Review of stable mercury isotopes in ecology and biogeochemistry

UNCG Author/Contributor (non-UNCG co-authors, if there are any, appear on document)
Martin Tsz-Ki Tsui, Assistant Professor (Creator)
The University of North Carolina at Greensboro (UNCG )
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Abstract: Due to the advent of cold vapor-multicollector-inductively coupled plasma mass spectrometry (CV-MC-ICP-MS) in the past two decades, many research groups studying mercury (Hg) biogeochemistry have integrated stable Hg isotopes into their research. Currently, >200 studies using this technique have been published and this has greatly enhanced our understanding of the Hg biogeochemical cycle beyond what Hg concentration and speciation analyses alone can provide. These studies are largely divided into two groups: (i) controlled experiments investigating fractionation of Hg isotopes and refining tools of isotopic analyses, and (ii) studies of natural variations of Hg isotopes. It is now known that Hg isotopes undergo both mass dependent fractionation (MDF; reported as the ratio of mass 202Hg to 198Hg) and mass independent fractionation (MIF), with MIF occurring at odd masses (199Hg, 201Hg) to a larger magnitude and at even masses (200Hg, 204Hg) to a much smaller magnitude. The two types of MIF are controlled by different photochemical processes. The range of isotopic variations of MDF, odd-MIF, and even-MIF are now well documented in a diverse set of environmental samples, and researchers are continuing to explore how the field of Hg isotope biogeochemistry can be further developed and taken to the next level of understanding. One application that has received considerable attention is the use of Hg isotopes to examine the environmental controls on the production and degradation of methylmercury (MeHg), the most toxic and bioaccumulative form of Hg. Since MeHg is efficiently assimilated and biomagnified along food chains, MeHg has the potential to be a robust ecological tracer. In this review, we give an updated overview of the field of Hg isotopes and focus on how Hg isotopes of MeHg can be used to address fundamental ecological questions, including energy transfer across ecosystem interfaces and as a tracer for animal movements.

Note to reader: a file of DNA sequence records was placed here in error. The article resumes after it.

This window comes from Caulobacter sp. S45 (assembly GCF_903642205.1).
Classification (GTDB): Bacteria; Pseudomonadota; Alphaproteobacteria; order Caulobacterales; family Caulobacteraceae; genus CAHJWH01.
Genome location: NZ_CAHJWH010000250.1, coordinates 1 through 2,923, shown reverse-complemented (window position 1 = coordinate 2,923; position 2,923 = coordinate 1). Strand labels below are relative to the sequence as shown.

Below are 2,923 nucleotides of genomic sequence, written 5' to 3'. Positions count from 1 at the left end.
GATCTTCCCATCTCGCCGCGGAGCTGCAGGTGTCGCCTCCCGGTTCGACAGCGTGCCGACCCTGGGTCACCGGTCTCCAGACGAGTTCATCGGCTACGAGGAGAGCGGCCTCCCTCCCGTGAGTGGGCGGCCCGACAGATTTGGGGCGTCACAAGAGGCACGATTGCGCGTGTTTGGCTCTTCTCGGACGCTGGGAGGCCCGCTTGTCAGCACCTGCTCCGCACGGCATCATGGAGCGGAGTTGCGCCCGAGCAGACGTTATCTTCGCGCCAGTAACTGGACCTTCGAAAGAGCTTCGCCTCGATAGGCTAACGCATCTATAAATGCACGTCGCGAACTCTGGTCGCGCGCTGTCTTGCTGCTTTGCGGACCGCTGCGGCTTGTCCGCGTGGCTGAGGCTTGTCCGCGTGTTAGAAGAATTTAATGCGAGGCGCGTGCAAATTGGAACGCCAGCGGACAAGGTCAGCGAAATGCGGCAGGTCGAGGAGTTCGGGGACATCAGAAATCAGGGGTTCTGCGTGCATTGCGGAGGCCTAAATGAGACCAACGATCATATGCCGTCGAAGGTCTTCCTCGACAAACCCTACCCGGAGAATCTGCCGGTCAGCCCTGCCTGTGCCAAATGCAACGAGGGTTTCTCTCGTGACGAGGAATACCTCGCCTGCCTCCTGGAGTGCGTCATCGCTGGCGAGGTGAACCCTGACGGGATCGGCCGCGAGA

Additional Information

Science of the Total Environment. Volume 716, 10 May 2020, 135386.
Language: English
Date: 2020
Isotopic fractionation, Methylmercury, Trophic transfer, Energy tracers

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